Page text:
Associate Professor of Chemistry Thomas R. Hays Named "Bringer of Light" by Texas A&M-Kingsville Group
KINGSVILLE - April 05, 2010
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Dr. Thomas R. Hays, associate professor of chemistry at Texas A&M University-Kingsville, has been named a “Bringer of Light” by the campus group Servants of Las Luminarias.
An anonymous collection of campus community members, the Servants of Las Luminarias select those that they feel are “bringers of the light of the knowledge of goodness to the Texas A&M University-Kingsville campus community.”
As a spring honoree, Hays received a ceramic “luminaria,” or large ornamental candle holder, a lily and a framed certificate of recognition. The certificate states that Hays had, through word and deed, “selflessly and consistently shone the light of goodness into our midst.”
"Normally when someone breaks into your office, you expect to see something missing. They don't typically leave something for you," said Hays jokingly. "It was too nice to be an April Fool's joke."
He wasn't familiar with the Servants of Las Luminarias and the award prior to receiving it. The more he asked about it among his colleagues, though, the more of an impact it had on him.
"It's a real honor. I am impressed there are a group of people doing this who want no credit for it."
Hays is finishing his 25th and final year as a faculty member at A&M-Kingsville. When the spring semester ends, Hays will have taught his last class and will be officially retired in August.
After earning his doctoral degree, Hays spent a year teaching at Wilkes University in Wilkes-Barre, PA, filling in for a faculty member on sabbatical. As that position came to an end, he saw a job opening listed in the official publication of the American Chemical Society (ACS) for a chemistry professor at then-Texas A&I University. Hays learned more about the university, applied and has been here ever since.
"I'm glad I came here. The department has been very supportive. I've also had enough good students that went on to do good things, I felt like I was doing something," said Hays.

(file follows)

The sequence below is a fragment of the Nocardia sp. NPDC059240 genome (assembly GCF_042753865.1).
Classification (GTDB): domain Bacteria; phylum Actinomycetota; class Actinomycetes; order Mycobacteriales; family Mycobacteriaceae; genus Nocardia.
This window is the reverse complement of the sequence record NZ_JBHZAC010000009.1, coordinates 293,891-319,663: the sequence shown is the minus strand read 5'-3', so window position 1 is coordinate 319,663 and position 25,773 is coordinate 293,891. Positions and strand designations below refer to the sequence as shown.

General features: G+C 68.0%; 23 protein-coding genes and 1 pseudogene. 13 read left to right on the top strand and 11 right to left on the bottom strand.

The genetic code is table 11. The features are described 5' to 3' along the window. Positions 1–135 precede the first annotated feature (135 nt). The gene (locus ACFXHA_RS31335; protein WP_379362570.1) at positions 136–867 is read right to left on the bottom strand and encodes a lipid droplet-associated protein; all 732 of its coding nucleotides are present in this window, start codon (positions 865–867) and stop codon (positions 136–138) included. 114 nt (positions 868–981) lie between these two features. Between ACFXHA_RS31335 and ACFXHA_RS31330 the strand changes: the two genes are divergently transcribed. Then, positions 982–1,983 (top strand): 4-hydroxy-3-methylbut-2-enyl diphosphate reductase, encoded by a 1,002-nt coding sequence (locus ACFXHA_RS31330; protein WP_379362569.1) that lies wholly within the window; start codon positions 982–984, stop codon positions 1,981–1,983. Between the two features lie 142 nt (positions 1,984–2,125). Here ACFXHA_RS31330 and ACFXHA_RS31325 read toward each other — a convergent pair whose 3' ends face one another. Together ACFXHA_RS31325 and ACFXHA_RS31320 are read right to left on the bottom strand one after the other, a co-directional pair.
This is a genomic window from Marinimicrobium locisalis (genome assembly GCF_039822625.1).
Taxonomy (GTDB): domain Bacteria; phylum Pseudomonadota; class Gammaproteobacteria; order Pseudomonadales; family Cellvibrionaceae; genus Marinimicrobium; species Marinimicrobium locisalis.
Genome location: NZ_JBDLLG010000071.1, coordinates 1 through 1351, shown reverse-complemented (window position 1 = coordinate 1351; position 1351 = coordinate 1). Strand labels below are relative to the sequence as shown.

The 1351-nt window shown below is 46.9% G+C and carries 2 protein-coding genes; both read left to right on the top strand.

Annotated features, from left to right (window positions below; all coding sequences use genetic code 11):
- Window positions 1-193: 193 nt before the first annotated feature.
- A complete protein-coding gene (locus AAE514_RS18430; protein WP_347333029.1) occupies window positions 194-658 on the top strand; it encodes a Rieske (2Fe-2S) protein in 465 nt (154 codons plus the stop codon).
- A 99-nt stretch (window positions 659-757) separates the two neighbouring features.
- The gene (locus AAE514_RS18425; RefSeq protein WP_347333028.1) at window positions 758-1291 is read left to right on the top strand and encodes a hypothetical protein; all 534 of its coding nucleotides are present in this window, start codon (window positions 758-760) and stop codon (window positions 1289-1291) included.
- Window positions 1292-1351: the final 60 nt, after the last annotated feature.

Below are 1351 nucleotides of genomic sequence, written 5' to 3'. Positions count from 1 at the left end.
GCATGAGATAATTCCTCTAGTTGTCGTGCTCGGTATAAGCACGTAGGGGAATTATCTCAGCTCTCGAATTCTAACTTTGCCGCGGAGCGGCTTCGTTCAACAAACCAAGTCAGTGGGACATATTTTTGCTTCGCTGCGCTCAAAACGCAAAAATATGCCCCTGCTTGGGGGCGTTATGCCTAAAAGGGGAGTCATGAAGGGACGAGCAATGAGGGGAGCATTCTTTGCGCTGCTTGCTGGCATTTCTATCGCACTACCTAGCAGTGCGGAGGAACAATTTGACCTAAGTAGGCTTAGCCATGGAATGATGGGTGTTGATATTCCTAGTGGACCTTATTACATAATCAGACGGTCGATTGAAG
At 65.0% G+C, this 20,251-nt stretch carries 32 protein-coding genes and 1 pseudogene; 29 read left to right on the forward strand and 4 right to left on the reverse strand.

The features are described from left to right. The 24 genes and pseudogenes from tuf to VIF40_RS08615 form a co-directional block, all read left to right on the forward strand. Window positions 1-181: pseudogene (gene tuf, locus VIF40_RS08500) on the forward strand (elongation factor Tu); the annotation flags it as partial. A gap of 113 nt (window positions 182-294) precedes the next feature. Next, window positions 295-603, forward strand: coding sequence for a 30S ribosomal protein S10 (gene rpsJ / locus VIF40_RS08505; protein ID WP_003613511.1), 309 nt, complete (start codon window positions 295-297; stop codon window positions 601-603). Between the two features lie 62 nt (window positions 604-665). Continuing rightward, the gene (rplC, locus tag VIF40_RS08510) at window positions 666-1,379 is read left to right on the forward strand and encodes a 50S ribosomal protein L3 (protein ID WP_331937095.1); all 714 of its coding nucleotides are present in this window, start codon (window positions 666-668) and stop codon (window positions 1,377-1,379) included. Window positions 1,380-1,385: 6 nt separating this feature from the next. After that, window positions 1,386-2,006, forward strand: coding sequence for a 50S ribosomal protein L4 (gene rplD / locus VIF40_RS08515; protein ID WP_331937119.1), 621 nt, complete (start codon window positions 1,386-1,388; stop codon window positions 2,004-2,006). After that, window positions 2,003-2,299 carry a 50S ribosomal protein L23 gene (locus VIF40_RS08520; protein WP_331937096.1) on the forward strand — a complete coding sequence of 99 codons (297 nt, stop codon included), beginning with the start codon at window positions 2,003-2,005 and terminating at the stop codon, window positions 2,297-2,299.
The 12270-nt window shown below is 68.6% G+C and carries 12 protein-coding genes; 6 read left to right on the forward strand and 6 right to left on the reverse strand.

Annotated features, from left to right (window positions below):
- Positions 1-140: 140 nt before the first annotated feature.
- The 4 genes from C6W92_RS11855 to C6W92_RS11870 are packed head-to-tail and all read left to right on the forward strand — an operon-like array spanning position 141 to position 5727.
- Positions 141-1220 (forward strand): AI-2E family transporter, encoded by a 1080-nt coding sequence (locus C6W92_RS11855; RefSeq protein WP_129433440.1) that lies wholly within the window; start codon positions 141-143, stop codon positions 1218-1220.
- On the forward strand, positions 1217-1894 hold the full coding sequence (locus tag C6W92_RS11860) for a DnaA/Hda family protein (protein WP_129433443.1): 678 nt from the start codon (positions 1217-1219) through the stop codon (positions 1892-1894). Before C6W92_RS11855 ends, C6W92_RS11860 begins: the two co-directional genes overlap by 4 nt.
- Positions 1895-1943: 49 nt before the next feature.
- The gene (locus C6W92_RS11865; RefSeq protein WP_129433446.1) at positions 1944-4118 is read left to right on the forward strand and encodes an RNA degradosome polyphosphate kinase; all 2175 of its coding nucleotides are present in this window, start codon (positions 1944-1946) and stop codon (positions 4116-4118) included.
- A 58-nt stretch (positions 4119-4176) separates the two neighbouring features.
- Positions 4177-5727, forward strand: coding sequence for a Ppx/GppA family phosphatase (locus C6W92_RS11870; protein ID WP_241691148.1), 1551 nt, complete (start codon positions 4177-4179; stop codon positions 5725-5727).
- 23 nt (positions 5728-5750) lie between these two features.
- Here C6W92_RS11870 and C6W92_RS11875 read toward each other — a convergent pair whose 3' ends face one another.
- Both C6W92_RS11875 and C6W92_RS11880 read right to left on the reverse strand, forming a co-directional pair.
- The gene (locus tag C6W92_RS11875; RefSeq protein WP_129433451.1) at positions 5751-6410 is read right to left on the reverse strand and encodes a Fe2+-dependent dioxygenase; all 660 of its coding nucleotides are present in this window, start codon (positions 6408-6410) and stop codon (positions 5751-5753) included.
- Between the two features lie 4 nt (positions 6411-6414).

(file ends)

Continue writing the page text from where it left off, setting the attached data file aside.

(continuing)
The luminaria recipient teaches, for the most part, senior level biochemistry. Hays said his goal in teaching is to get his students to learn the concepts he's teaching rather than just memorize them. "Even at the senior level, I'll see a dependence in memorization."
When asked what makes a successful teacher, Hays said part of it is wanting to see your students do well. "But that doesn't necessarily mean grades. It means students learning the material and putting in the effort--and you as a faculty member have to do that as well."
Some of the more satisfying moments Hays noted in his 25 years at A&M-Kingsville are commencements, when he sees the students he's taught graduate. Also, when those students come back to visit and he finds out what they've done since earning their degree.
Even though he's retiring, Hays will still be a presence on campus, as a participant in departmental events, and staying involved in both student chemistry organizations and the local chapter of the ACS, which Hays represents at national conferences. He also said he'll be able to devote some more time to his two favorite hobbies, bird watching and duplicate bridge.
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